The day after we arrived, the family gathered for a 90th birthday cruise. For Bob’s 75th birthday we cruised to Canada for five days. This time we went for lunch on a river boat. Neil’s brother joined us from Texas. We all got together again the following day at Monmouth race track. Horse racing is a deep-rooted family tradition for Neil’s family.

After the track, Neil and I drove Eleanor home. Neil’s dad, sister and brother headed back to Bob’s home. After we dropped Eleanor we headed back too. On the way we got a call. Neil’s brother had left his jacket at the track, with his medication in the pocket. Eric is deathly allergic to tree nuts. So we made a detour back to Monmouth and retrieved the jacket and Epipen. Eric can be a know-it-all and boast a holier-than-thou attitude, so on Neil’s behalf, I didn’t mind the chance to be a hero for fifteen minutes.

Eric had the good grace to be grateful. He and Bob drove us to our hotel for the last night and dropped us off. And I won’t tell if you don’t that Neil directed them to a Hampton Inn, where we found out, after they drove away, that our reservation was for a nearby Hilton. The Hilton shuttle came and picked us up, so other than a short wait and a tip for the driver, it was no harm, no foul. Oh, and no Hampton breakfast. But I won’t complain, because our flight home was on time, and we departed before the weather caused long delays at Newark for the rest of the day, including Eric’s afternoon flight.

And now we’ve been home for a week, and it’s been one of the hottest and quietest weeks of the summer. I went to my Tuesday morning knitting group and not much else. It cooled down enough over the weekend that we took a walk to our little town center for the first time in months. Other highlights of the week were a trip to Trader Joe’s, happy hour at Starbucks, $5 Friday smoothies, stops at Lowe’s and Target. And Neil hung my wall hanging!

It’s an exciting life.

I was so happy to hear from one of my friends in Texas, Carolyn, who’d been in absentia for the whole summer. I worry, because she lives alone and has some health challenges, even though I know she has a good support system. Fortunately, all was well, beyond after effects from a broken wrist and ongoing post-chemotherapy mobility problems.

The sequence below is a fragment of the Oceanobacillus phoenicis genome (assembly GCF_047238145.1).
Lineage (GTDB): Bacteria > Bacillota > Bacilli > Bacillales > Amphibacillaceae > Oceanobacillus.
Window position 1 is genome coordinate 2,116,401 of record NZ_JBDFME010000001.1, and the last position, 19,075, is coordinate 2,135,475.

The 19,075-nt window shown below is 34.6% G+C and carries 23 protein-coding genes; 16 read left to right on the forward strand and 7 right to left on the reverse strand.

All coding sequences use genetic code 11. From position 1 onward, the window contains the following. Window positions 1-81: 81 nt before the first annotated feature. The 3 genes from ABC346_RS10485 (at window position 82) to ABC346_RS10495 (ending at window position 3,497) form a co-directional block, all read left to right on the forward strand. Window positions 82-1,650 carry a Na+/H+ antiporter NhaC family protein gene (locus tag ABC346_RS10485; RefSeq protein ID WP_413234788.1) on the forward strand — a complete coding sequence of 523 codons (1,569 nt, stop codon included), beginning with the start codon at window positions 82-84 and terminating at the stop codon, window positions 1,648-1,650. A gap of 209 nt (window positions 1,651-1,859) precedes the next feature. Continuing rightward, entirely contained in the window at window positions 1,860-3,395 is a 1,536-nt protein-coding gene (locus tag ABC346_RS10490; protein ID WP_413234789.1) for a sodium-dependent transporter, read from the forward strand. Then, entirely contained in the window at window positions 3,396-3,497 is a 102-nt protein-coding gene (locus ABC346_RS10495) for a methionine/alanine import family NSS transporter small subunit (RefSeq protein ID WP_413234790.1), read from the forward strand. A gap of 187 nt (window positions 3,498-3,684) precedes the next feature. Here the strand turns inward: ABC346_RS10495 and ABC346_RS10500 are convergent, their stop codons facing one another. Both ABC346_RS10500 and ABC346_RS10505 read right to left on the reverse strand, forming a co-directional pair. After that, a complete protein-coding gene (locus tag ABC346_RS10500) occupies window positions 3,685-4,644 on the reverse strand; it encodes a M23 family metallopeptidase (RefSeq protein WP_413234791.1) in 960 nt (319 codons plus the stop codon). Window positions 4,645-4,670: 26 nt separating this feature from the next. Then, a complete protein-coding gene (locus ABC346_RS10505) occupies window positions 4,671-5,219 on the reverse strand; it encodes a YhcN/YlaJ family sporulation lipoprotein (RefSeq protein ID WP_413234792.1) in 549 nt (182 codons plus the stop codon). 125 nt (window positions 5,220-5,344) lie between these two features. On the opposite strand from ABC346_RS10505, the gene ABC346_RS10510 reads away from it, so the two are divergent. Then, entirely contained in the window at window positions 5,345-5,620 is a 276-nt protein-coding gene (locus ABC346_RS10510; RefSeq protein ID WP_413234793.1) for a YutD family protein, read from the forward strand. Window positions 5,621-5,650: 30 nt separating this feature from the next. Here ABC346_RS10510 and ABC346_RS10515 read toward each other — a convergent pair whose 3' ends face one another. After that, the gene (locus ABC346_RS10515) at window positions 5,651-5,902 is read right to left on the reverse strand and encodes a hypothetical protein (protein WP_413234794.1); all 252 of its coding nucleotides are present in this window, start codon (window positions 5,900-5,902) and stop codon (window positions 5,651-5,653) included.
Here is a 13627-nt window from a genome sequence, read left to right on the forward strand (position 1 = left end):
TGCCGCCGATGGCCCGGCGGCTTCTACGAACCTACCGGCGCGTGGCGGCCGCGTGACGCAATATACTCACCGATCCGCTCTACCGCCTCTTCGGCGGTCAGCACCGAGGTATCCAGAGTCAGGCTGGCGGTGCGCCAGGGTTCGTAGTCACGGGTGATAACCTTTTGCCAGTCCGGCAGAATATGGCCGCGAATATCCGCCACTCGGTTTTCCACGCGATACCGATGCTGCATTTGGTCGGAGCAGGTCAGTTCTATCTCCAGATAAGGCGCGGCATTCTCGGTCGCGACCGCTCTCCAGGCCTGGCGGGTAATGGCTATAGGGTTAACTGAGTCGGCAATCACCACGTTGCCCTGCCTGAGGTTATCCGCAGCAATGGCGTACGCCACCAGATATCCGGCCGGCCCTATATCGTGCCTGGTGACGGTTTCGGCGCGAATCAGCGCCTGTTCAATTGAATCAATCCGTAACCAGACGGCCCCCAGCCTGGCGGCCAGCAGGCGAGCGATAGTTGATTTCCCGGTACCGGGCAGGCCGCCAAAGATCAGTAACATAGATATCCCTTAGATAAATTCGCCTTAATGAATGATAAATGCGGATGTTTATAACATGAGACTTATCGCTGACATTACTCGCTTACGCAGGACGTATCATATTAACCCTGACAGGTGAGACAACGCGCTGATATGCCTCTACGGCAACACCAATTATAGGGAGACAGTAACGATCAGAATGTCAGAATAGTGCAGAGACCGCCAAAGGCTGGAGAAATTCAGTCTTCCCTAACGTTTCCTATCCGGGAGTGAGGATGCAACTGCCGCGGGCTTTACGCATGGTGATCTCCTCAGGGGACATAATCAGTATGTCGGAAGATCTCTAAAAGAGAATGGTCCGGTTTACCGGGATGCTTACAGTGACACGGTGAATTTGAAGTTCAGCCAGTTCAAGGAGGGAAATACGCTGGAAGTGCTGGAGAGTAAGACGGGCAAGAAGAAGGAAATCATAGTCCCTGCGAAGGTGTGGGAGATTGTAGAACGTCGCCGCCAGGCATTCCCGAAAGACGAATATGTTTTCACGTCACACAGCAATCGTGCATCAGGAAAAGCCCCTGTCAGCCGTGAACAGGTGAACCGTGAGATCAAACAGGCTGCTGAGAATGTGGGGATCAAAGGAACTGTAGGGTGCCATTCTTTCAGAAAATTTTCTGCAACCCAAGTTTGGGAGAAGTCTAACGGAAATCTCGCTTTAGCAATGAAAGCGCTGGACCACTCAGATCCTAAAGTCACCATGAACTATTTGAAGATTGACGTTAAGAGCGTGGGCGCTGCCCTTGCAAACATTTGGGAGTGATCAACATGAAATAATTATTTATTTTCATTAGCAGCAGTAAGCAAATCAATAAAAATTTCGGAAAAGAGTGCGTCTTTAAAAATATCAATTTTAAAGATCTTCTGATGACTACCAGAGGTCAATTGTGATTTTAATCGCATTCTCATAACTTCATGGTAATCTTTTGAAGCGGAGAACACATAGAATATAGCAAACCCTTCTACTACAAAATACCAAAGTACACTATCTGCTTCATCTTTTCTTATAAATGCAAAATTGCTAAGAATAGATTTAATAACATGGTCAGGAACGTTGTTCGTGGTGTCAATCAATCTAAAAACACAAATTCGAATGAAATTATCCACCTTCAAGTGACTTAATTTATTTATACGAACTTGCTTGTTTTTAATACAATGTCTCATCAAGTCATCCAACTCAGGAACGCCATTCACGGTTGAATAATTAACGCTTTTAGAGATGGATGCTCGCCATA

Carolyn and I met sometime during my first decade at Conoco. A geologist by profession, she reinvented herself as a legal assistant when the energy industry went south in the 1980s. She came to Conoco with pertinent environmental expertise from her work at a prestigious private law practice, but her experience with the company was very different than mine had been to date. While I had felt valued and rewarded, she had been given a difficult assignment where her skills were never fully appreciated.

Over lunches in the cafeteria, Carolyn and I became good friends. I didn’t see her often outside of work, though. I had young kids, Carolyn and Bill, her late husband, were older, and had no children. Once, my first husband and I hosted them for a barbecue dinner. I remember it particularly because the meal was such an unusual fail. Jon was generally a good cook, but we somehow got a less than succulent cut of meat. For reasons I’ve long forgotten, I didn’t make enough of the side dishes, so the comestibles were really dismal. At least the company was good. I hope.

On her fifth anniversary with Conoco, Carolyn shocked me by resigning from Conoco to go back to the private practice where she’d been properly treasured, and where she spent the rest of her long career. We kept in touch though, meeting for lunch or dinner now and then. After my divorce, if memory serves, while I was with Robin, we had dinner with Carolyn and Bill, although many details of that time in my life are blurred.